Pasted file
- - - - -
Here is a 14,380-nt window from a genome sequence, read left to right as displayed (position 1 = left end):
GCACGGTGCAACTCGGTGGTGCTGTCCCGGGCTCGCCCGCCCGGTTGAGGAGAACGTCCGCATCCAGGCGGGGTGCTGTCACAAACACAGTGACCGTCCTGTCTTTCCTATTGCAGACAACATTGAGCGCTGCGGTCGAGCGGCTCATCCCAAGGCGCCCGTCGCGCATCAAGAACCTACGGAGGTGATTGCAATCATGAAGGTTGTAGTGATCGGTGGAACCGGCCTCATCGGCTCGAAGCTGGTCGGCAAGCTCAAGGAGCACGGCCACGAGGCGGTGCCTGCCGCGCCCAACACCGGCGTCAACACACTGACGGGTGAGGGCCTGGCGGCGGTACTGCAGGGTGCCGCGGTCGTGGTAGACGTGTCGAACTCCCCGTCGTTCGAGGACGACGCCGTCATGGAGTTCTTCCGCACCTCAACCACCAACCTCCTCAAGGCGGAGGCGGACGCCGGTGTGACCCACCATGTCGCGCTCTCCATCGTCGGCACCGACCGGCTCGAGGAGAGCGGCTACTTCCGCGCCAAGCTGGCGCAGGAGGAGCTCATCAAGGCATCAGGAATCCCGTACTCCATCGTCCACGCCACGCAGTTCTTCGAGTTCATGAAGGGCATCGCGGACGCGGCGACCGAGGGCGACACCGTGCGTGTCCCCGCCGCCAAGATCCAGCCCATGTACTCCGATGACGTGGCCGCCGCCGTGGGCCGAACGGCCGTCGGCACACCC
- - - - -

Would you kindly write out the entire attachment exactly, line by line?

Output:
Here is a 14,380-nt window from a genome sequence, read left to right as displayed (position 1 = left end):
GCACGGTGCAACTCGGTGGTGCTGTCCCGGGCTCGCCCGCCCGGTTGAGGAGAACGTCCGCATCCAGGCGGGGTGCTGTCACAAACACAGTGACCGTCCTGTCTTTCCTATTGCAGACAACATTGAGCGCTGCGGTCGAGCGGCTCATCCCAAGGCGCCCGTCGCGCATCAAGAACCTACGGAGGTGATTGCAATCATGAAGGTTGTAGTGATCGGTGGAACCGGCCTCATCGGCTCGAAGCTGGTCGGCAAGCTCAAGGAGCACGGCCACGAGGCGGTGCCTGCCGCGCCCAACACCGGCGTCAACACACTGACGGGTGAGGGCCTGGCGGCGGTACTGCAGGGTGCCGCGGTCGTGGTAGACGTGTCGAACTCCCCGTCGTTCGAGGACGACGCCGTCATGGAGTTCTTCCGCACCTCAACCACCAACCTCCTCAAGGCGGAGGCGGACGCCGGTGTGACCCACCATGTCGCGCTCTCCATCGTCGGCACCGACCGGCTCGAGGAGAGCGGCTACTTCCGCGCCAAGCTGGCGCAGGAGGAGCTCATCAAGGCATCAGGAATCCCGTACTCCATCGTCCACGCCACGCAGTTCTTCGAGTTCATGAAGGGCATCGCGGACGCGGCGACCGAGGGCGACACCGTGCGTGTCCCCGCCGCCAAGATCCAGCCCATGTACTCCGATGACGTGGCCGCCGCCGTGGGCCGAACGGCCGTCGGCACACCC